Two years ago, I was publishing some first thoughts on Bitcoin. Meantime, Bitcoin has grown tremendously, and I remain an enthusiast observer of those developments. I had originally proposed a vision in 5 stages for the development of Bitcoin with
- Mining stage
- Trading stage
- End-user stage
- Merchant stage
- Enterprise stage
Back in 2011, I had written that mining was taken care of. Well, since that time, Bitcoin has witnessed an explosion of the hashing power through the development of ASICs, that is, hardware dedicated to the sole purpose of mining Bitcoins. Mining has definitively emerged as an extremely specialized niche.
Bitcoin is now halfway through its trading stage. Two years ago, MtGox was so dominant that it was the closest thing to be considered as a single point of failure for Bitcoin. Meantime, many other exchanges have emerged: Bitstamp, Kraken, Btcchina … I suspect that MtGox holds no more than 20% of the exchange market share. Are we done with exchanges yet? Well, not yet, Bitcoins remain convoluted to acquire – I will get back to this point.
Fade of interest, a fading danger but still the main danger
Price volatility, malevolent uses and adverse regulations are usually quoted as dangers faced by the emerging currency. I think that those threats have grown into non-issues for Bitcoins. Indeed, the very same criticisms can be made about most currencies and commodities anyway, and Bitcoin is now beyond the point where a roadblock could wipe out the initiative.
No, the one major risk for Bitcoin remains a fade of interest from the community. High-tech is a fast paced environment and few technologies survive a decade. However, considering the steady growth of Bitcoin in the public awareness, I am inclined to think that this risk, the one true danger for Bitcoin, is itself fading away.
Bitcoin, a poster child for antifragility
Over the last two years, Antifragile from Nassim Nicholas Taled, is the most noticeable book I have given the chance to read. In particular, I realized that antifragility is probably one of the greatest and most misunderstood quality of Bitcoin. Bitcoin might seem complex, but it’s nothing but a protocol sitting on top of a shared ledger. Thanks to the present Bitcoin reach, the ledger itself – technically the blockchain – is probably the dataset in existence that benefits from the greatest number of backups world-wide. That part is safe, arguably orders of magnitude safer than the ledger of any bank.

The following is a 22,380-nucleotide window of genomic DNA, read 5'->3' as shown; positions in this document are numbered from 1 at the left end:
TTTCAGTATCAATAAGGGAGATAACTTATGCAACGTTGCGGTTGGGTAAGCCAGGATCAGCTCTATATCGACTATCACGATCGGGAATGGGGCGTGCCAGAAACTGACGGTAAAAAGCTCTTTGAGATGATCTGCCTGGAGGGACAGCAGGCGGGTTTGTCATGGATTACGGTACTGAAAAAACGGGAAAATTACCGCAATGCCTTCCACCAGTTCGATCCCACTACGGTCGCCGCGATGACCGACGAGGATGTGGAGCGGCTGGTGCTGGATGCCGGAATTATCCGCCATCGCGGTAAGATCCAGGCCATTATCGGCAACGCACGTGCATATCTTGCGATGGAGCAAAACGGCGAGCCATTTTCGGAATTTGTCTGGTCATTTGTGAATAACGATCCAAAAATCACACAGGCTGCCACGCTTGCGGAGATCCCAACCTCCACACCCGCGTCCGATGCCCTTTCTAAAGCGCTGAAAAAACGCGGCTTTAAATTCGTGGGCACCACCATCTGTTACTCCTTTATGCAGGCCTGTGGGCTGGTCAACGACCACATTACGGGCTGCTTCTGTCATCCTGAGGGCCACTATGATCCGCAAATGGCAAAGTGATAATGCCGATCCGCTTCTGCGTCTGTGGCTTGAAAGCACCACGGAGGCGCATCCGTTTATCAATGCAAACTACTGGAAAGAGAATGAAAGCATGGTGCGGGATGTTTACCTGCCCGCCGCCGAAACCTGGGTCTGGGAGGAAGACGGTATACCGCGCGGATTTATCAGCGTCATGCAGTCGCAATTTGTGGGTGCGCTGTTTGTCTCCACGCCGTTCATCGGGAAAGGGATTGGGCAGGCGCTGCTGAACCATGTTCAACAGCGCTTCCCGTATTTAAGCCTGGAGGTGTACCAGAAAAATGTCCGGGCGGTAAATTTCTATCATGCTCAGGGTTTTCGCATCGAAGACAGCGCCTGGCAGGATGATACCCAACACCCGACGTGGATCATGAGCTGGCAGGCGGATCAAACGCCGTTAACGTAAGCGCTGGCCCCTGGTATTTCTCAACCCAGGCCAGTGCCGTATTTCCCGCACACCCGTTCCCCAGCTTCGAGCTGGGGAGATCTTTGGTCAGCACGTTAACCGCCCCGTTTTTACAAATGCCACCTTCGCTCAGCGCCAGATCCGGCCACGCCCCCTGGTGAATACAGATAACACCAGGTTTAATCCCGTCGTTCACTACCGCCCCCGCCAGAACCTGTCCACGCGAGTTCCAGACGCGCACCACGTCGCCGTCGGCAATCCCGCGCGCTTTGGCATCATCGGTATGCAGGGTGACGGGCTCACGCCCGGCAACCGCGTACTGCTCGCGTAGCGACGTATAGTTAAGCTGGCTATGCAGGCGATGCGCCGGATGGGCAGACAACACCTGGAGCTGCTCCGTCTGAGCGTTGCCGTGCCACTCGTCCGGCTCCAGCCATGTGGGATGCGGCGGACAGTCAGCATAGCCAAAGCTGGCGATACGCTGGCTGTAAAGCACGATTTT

What about the protocol then? Well, the protocol can fail, like any piece of software. It certainly did in the past, and most likely, it will fail again in the future. Let’s bring the case further, and imagine that instead of a simple glitch, someone manages to crack the protocol tomorrow, what would happen? Well, as it’s exactly what happened to Namecoin not too long ago, it’s not too hard to make a good guess. First, a corrupted blockchain would spread wreaking havocs in the Bitcoin ecosystem. Exchange rates would drop of 90% overnight, and then exchanges would simply stop operating. Meantime, within hours after the emergence of the problem, community developers, possibly members of the Bitcoin Foundation, would start working on a fix.
Depending on the nature of the weakness found the Bitcoin, fixing the problem would take from a few hours to a few weeks. Considering the amount of people involved, I fail to see why it would take much more than that. Indeed, Bitcoin is complex, but in the end, it’s not that complex, especially when compared to other popular open source projects such as Linux, Firefox or Open Office.
In the case of Namecoin, the terminal protocol bug was resolved in about 24h, and that’s Namecoin, an alt-coin with about 0.1% of the community traction of Bitcoin.
Then, once a solution is found, a new blockchain would be restarted from one of the many non-corrupted copies of the old blockchain still available. Depending on the depth of the problem, multiple and incompatible solutions might be proposed more or less at the same time by distinct developers. The market might even undergo a few competing solutions for a while, but then a “winner’s take all” effect will quickly push to oblivion all solutions BUT the leading one. Within a few months (maybe less), the exchange rates would have returned to their previous levels.